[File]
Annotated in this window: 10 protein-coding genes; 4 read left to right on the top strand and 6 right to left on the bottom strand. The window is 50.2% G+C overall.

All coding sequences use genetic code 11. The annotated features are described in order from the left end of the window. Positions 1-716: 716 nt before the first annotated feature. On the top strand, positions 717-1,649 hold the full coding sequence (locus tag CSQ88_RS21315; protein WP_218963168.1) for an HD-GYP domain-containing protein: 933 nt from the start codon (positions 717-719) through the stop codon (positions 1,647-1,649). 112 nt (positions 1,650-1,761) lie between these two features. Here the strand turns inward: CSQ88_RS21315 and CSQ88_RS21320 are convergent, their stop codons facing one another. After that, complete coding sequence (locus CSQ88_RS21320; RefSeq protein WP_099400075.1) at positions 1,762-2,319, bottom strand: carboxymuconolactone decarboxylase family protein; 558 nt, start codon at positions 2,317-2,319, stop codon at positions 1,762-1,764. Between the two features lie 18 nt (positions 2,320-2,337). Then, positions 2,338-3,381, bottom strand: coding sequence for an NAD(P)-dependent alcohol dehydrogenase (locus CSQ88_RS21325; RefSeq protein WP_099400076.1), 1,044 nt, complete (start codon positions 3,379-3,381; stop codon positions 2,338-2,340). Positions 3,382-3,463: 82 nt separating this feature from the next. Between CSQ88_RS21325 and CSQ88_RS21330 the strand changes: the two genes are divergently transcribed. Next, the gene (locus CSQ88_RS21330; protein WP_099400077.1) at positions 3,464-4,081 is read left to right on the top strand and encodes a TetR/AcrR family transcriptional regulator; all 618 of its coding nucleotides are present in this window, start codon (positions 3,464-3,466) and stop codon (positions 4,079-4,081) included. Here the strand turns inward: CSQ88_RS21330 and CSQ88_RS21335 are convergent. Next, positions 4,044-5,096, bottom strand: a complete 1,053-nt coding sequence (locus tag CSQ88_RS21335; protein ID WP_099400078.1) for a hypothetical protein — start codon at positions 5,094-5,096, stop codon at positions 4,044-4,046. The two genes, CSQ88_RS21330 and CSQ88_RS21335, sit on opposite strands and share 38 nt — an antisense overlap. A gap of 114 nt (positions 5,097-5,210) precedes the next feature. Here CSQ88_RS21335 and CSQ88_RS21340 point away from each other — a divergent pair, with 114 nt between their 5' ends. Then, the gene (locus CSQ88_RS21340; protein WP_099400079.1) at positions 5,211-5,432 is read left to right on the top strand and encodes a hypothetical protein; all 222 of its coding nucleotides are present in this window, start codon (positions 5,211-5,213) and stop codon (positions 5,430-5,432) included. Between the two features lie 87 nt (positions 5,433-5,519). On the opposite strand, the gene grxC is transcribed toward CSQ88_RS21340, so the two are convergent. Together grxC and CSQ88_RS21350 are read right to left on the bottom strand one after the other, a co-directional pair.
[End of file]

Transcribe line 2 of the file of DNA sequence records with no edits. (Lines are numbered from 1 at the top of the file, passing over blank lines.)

All coding sequences use genetic code 11. The annotated features are described in order from the left end of the window. Positions 1-716: 716 nt before the first annotated feature. On the top strand, positions 717-1,649 hold the full coding sequence (locus tag CSQ88_RS21315; protein WP_218963168.1) for an HD-GYP domain-containing protein: 933 nt from the start codon (positions 717-719) through the stop codon (positions 1,647-1,649). 112 nt (positions 1,650-1,761) lie between these two features. Here the strand turns inward: CSQ88_RS21315 and CSQ88_RS21320 are convergent, their stop codons facing one another. After that, complete coding sequence (locus CSQ88_RS21320; RefSeq protein WP_099400075.1) at positions 1,762-2,319, bottom strand: carboxymuconolactone decarboxylase family protein; 558 nt, start codon at positions 2,317-2,319, stop codon at positions 1,762-1,764. Between the two features lie 18 nt (positions 2,320-2,337). Then, positions 2,338-3,381, bottom strand: coding sequence for an NAD(P)-dependent alcohol dehydrogenase (locus CSQ88_RS21325; RefSeq protein WP_099400076.1), 1,044 nt, complete (start codon positions 3,379-3,381; stop codon positions 2,338-2,340). Positions 3,382-3,463: 82 nt separating this feature from the next. Between CSQ88_RS21325 and CSQ88_RS21330 the strand changes: the two genes are divergently transcribed. Next, the gene (locus CSQ88_RS21330; protein WP_099400077.1) at positions 3,464-4,081 is read left to right on the top strand and encodes a TetR/AcrR family transcriptional regulator; all 618 of its coding nucleotides are present in this window, start codon (positions 3,464-3,466) and stop codon (positions 4,079-4,081) included. Here the strand turns inward: CSQ88_RS21330 and CSQ88_RS21335 are convergent. Next, positions 4,044-5,096, bottom strand: a complete 1,053-nt coding sequence (locus tag CSQ88_RS21335; protein ID WP_099400078.1) for a hypothetical protein — start codon at positions 5,094-5,096, stop codon at positions 4,044-4,046. The two genes, CSQ88_RS21330 and CSQ88_RS21335, sit on opposite strands and share 38 nt — an antisense overlap. A gap of 114 nt (positions 5,097-5,210) precedes the next feature. Here CSQ88_RS21335 and CSQ88_RS21340 point away from each other — a divergent pair, with 114 nt between their 5' ends. Then, the gene (locus CSQ88_RS21340; protein WP_099400079.1) at positions 5,211-5,432 is read left to right on the top strand and encodes a hypothetical protein; all 222 of its coding nucleotides are present in this window, start codon (positions 5,211-5,213) and stop codon (positions 5,430-5,432) included. Between the two features lie 87 nt (positions 5,433-5,519). On the opposite strand, the gene grxC is transcribed toward CSQ88_RS21340, so the two are convergent. Together grxC and CSQ88_RS21350 are read right to left on the bottom strand one after the other, a co-directional pair.